37 new cards and 4 new kanji until I’ve completed Basic Kanji Book Vol. 2. I was reluctant to use this book (and its counterpart Vol. 1) to learn kanji because they’re old (published in 1989!) and not very flashy (not to mention expensive and somewhat hard to find).
I’m glad I put aside my dislike of its boring cover and set to mastering its contents. With an average of four examples per kanji, the book helped me to get a firm grasp on the “on” and “kun” readings.
I find now that with new pairings, I can often read them even if I’ve never seen them before. Although I may not know what they mean I can at least look them up more easily. 😉
Last weekend I found the next book Intermediate Kanji Book æ¼¢å—ï¼‘ï¼ï¼ï¼ï¼‹ Vol. 1 at Kinokuniya in San Jose for 50% off, so I snatched it up. And after having glanced through it I’m afraid to start it. It’s almost entirely in Japanese (which should be a plus, but scares me of course), and gone are the familiarities from Vol. 1 and 2 of the first books: the squares in which to write new kanji and compounds, the sentences to write in the kanji from hiragana, the cultural blurbs and street signs. This book looks like it means business.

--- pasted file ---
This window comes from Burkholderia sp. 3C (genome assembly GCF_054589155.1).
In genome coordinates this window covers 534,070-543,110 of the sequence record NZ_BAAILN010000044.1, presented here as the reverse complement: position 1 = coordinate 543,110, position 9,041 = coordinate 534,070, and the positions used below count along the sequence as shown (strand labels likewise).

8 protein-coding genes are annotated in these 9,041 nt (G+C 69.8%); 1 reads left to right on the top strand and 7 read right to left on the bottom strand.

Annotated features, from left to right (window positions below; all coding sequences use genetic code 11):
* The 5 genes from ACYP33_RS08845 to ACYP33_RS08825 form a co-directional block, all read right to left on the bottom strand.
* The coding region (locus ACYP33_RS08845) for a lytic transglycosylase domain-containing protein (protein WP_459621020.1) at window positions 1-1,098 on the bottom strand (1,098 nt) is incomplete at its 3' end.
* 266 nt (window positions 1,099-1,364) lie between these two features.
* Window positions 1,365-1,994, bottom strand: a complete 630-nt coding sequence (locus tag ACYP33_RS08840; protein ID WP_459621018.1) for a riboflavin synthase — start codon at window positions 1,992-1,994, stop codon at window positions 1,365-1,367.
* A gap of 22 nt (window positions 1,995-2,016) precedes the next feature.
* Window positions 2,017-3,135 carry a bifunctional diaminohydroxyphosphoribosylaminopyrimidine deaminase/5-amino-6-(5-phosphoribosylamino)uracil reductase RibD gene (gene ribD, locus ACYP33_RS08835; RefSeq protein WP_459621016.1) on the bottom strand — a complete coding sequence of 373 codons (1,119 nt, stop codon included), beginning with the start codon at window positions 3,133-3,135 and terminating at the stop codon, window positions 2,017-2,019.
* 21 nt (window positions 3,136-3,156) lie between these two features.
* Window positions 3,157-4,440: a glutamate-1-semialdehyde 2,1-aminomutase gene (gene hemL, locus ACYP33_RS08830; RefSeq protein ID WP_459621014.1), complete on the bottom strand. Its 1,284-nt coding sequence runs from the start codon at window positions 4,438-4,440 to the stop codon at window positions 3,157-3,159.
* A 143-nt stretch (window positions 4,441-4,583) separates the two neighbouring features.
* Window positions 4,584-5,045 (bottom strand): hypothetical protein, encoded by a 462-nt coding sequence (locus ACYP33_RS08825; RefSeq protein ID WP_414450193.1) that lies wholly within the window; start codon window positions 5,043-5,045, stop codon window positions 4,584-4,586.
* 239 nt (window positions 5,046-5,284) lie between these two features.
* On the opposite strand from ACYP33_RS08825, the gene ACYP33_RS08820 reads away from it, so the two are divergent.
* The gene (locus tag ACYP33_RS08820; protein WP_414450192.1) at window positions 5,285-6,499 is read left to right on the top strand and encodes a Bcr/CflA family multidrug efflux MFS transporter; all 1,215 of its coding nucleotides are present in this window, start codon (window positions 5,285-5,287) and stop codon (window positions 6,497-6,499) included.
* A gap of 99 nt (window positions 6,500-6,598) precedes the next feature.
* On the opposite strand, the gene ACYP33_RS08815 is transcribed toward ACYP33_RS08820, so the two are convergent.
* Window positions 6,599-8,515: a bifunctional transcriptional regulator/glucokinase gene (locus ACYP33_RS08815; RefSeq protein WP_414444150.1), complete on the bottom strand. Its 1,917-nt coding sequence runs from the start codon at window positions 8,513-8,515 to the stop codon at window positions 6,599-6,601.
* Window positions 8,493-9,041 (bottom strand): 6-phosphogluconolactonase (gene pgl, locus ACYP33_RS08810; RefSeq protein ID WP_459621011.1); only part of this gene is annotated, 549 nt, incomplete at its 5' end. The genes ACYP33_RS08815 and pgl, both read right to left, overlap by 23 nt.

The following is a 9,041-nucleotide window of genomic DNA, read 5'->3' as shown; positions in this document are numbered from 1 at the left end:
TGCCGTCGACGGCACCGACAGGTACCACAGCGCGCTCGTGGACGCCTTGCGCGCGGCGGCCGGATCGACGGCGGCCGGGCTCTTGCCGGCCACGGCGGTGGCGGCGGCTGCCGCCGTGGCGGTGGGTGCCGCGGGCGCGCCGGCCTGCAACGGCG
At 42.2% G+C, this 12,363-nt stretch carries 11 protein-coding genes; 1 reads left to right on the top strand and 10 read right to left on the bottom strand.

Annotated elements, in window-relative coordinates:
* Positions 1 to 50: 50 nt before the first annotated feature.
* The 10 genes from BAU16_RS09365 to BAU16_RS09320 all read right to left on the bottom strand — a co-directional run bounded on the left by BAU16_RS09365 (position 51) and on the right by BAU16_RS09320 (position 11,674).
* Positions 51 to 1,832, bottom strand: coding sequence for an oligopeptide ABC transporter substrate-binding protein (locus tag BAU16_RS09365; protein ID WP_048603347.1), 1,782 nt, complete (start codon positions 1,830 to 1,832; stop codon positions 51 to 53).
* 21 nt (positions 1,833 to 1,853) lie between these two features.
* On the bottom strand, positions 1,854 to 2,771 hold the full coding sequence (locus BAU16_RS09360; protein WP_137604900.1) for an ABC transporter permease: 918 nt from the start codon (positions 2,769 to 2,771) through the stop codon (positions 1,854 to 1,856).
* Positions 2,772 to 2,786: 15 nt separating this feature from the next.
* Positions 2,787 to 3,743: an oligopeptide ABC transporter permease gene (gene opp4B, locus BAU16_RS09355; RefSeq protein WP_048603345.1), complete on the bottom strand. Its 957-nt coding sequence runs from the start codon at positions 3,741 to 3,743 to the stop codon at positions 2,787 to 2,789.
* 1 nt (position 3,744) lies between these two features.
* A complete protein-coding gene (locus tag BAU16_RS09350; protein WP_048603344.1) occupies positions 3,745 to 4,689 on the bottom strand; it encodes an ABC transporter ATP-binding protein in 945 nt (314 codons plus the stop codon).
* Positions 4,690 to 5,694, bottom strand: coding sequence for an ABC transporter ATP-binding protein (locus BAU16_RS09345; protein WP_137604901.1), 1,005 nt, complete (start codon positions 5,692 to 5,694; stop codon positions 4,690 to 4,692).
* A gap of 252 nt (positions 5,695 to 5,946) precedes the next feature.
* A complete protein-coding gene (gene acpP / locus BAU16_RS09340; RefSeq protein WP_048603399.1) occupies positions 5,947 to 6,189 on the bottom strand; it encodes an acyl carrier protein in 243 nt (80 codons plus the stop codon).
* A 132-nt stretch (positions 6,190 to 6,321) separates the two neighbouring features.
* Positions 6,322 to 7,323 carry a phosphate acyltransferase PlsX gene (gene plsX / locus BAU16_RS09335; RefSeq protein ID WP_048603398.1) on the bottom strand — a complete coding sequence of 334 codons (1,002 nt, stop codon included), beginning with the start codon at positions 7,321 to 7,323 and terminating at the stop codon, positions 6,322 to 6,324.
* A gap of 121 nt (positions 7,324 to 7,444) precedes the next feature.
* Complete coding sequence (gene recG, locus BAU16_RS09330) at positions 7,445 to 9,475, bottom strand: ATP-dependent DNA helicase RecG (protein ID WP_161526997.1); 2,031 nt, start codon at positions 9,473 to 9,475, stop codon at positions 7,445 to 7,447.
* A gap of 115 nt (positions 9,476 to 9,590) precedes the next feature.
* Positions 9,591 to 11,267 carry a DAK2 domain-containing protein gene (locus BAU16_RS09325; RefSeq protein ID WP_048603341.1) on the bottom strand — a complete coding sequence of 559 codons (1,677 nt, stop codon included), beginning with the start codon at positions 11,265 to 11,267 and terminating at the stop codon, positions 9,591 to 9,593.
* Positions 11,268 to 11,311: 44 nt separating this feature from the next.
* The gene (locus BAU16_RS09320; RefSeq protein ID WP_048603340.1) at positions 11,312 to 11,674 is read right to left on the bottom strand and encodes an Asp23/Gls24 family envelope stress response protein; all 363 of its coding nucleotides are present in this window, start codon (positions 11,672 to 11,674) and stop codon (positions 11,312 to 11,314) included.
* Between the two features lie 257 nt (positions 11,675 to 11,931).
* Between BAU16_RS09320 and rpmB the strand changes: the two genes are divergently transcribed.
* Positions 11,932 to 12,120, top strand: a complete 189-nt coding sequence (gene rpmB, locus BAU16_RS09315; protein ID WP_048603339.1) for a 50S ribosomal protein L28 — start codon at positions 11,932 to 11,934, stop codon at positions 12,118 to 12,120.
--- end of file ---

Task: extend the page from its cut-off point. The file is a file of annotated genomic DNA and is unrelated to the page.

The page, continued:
There’s a part of me that says “bring it on!” and another part that says “am I ready for this? maybe I should wait…”ã€€I may take a week or two off in between books. I’ve earned a brief respite in adding new kanji to my repertoire. And I should be studying more for the JLPT. I’ve already learned all the kanji for it. That’s the only section I am completely confident about.
Speaking of the JLPT, I have found that the bits that confuse me the most are the weird passives “So and so #1 was made to do such and such by so and so #2”, and its counterpart “so and so #2 made so and so #1 do such and such” and any time I have to pick a conjunction. I cannot remember the differences between ãã‚Œã§ã€ãã‚Œã«ã€ã™ã‚‹ã¨ etc. to save my soul. And I haven’t found a good book with examples and practice either. Anyone know if one exists? åŠ©ã‘ã¦ãã‚Œã¾ã›ã‚“ã‹ï¼Ÿ